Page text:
Telstra, Optus, TPG and Vocus - which control about 88 percent of the NBN market - have all publicly backed an inquiry into how NBN Co's wholesale service standards are set.
The extent of industry backing the inquiry - which was announced by the Australian Competition and Consumer Commission (ACCC) in November last year - has, until now, been hard to quantify as retail service providers (RSPs) refrained about airing their concerns publicly.
The service standards are contained in NBN Co's wholesale broadband agreement (WBA), the third version of which was launched late last year.
Behind the scenes, there has been widespread dissatisfaction with the terms contained in WBA3 as well as the way the process was run.
Most RSPs still signed on - a necessity to access new price deals, for example - but it became clear at least some had voiced frustrations to the ACCC, leading the watchdog to act.
The level of opposition to WBA3’s service terms has now become clear with the top four NBN RSPs all publicly backing the ACCC’s investigation.
Telstra said it “shares ACCC concerns about NBN service level standards that impact on connection, fault rectification and recourse to appropriate compensation.”
“Telstra’s position is that customers should be no worse off on NBN then they are today on Telstra’s legacy network,” it said.
“We are concerned that this is not currently the case, and that current service level standards proposed by NBN Co therefore do not enable a positive customer experience.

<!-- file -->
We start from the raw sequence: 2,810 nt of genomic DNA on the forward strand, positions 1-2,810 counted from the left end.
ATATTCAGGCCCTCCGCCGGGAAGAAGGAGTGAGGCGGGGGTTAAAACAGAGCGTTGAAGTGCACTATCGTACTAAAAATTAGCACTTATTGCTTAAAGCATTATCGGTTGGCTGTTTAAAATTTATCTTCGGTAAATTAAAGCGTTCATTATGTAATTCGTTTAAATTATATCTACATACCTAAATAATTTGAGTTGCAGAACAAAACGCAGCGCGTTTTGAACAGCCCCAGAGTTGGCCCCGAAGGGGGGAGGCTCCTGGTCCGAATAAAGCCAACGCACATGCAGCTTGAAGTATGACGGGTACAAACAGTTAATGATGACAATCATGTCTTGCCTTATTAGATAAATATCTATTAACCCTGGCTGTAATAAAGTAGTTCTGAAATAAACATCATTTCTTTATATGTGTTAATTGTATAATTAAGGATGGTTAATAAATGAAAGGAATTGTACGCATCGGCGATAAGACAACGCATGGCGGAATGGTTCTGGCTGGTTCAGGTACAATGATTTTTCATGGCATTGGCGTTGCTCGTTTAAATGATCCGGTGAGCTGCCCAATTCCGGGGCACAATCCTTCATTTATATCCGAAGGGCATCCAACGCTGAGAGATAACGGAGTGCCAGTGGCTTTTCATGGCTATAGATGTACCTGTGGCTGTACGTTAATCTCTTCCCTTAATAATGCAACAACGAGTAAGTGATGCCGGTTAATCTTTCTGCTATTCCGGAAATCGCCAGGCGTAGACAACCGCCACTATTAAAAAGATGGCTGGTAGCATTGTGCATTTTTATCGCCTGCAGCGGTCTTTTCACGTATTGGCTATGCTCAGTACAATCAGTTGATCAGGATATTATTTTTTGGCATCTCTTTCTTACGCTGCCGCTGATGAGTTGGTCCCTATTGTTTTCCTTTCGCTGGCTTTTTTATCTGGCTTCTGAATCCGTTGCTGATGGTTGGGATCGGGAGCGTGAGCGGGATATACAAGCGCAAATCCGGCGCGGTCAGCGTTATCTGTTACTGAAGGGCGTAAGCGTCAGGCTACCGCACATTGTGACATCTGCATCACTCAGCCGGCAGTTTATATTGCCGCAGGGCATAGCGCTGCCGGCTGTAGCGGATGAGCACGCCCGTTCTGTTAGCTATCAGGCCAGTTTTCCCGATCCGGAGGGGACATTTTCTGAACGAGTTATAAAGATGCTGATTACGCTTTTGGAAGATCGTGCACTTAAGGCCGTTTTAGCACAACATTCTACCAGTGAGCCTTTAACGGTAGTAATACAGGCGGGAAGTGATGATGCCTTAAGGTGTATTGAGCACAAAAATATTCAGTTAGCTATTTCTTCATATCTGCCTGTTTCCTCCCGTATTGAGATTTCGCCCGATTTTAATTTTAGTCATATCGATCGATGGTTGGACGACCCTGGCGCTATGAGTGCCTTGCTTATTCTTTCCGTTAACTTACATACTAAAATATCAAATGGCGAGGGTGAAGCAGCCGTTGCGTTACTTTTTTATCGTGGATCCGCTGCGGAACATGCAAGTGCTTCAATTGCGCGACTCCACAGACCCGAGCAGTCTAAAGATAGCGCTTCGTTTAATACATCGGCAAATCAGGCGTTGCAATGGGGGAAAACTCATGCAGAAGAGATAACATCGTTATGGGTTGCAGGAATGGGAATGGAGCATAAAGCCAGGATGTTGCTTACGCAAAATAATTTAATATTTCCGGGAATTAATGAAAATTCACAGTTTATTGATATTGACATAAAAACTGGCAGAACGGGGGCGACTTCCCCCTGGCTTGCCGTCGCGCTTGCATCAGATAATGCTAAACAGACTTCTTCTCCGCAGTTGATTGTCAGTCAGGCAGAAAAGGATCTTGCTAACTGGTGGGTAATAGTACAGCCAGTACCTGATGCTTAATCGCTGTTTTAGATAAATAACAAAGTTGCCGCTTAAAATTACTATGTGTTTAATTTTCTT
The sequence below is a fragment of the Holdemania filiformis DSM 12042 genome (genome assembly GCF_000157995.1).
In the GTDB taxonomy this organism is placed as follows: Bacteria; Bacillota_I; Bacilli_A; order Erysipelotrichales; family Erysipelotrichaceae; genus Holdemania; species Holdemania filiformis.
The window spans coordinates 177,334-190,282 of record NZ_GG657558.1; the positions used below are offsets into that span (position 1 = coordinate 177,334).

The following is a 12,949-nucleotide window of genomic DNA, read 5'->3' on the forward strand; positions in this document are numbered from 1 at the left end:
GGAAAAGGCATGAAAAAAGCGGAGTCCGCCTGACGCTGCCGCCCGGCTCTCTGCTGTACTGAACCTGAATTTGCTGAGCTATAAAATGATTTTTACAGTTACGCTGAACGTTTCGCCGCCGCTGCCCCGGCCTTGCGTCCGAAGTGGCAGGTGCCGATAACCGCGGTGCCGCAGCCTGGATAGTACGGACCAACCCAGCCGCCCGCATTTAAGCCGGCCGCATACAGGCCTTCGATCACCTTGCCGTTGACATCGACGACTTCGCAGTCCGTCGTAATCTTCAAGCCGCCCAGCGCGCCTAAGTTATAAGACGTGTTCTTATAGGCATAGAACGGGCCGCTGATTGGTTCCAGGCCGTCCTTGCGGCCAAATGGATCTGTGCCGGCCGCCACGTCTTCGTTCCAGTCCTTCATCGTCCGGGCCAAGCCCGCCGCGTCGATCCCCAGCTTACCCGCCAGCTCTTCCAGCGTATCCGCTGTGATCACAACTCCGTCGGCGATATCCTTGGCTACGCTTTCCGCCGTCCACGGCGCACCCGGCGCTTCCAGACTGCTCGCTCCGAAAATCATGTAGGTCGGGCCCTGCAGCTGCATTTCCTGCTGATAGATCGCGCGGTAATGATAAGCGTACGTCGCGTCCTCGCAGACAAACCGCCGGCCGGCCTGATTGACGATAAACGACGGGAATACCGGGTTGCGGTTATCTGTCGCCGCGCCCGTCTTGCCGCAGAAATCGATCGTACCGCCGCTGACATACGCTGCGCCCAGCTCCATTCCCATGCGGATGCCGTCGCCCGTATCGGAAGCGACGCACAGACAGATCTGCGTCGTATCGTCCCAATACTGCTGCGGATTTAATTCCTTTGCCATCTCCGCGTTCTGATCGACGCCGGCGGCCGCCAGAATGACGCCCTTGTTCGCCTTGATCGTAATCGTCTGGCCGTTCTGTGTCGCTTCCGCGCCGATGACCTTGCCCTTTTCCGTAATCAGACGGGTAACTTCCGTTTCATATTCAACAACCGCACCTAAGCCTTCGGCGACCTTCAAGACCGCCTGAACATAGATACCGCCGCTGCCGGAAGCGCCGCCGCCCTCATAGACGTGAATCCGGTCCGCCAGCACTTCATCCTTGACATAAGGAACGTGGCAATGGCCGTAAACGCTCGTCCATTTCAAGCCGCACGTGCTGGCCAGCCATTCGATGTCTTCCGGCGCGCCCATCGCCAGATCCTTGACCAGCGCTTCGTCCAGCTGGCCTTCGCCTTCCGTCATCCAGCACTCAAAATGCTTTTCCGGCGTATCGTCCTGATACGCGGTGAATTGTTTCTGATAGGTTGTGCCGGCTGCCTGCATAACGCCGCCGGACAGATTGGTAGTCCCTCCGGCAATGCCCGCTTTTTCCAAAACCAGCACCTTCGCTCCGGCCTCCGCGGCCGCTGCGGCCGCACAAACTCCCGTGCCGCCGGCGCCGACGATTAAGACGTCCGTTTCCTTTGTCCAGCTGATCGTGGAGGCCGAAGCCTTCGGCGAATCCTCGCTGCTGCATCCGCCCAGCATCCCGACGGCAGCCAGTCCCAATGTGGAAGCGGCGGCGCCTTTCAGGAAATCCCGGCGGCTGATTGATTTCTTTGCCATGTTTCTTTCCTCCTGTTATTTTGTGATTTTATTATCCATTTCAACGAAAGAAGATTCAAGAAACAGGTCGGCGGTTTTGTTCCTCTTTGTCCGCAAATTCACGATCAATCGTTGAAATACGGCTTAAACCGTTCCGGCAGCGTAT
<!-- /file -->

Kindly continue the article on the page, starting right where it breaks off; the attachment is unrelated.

“The anticipated significant increase in the scale of the NBN rollout, and associated increase in the number of customers who will be connecting to and receiving service over the NBN, means that it is critical that these issues are resolved as soon as possible.”
Other major RSPs raised concerns that they had little to no input into the terms in the WBA, making the negotiation too one-sided.
This was revealed last year as a key concern that had stopped MacTel from signing the new agreement - and it appears other larger RSPs agree, despite signing up.
“NBN Co, as a monopoly operator with seemingly unlimited resources, has an agreement with RSPs that is unwieldy in size and constantly being changed by NBN [Co],” TPG said.
“RSPs have very little ability negotiate terms.”
Vocus went further, criticising the “confidential process” applied to WBA negotiations.
“Vocus believes that making the consultation process for the WBA confidential is unjustified, given that NBN Co is a government business enterprise that is obliged not to discriminate against access seekers,” it said.
“In Vocus' view, confidential negotiations can increase NBN Co's ability to simply brush aside well founded concerns of access seekers – i.e. NBN Co's market power means that one on one negotiations are unlikely to achieve much.
“If the WBA is subject to a public consultation process, this will allow the ACCC to more easily identify areas, such as the inadequacy of service levels, where there is common ground among access seekers, and this will make it more difficult for NBN Co to simply use its market power to brush aside such concerns.”
TPG noted it would welcome - among other things - “a simple process for claiming credits for breaches of SLA”.
RSPs have complained it is too difficult to be compensated for activation problems, leaving them out of pocket for things that are outside their control.
Of the four main RSPs, Optus was the only one to keep its concerns with the WBA3 out of the public domain, though it clearly harbours some.
“Optus supports the ACCC’s decision to more fully explore issues concerning non-price
terms of access related to the supply of NBN services and to consider if further
regulation regarding NBN Co’s service level standards is warranted,” it said.
The comments of the big four RSPs are a precursor to what they might submit to the ACCC’s inquiry.
The ACCC revealed before Christmas last year how it intends to dissect the WBA3 deals struck with RSPs to understand how they contributed to consumer dissatisfaction with NBN services.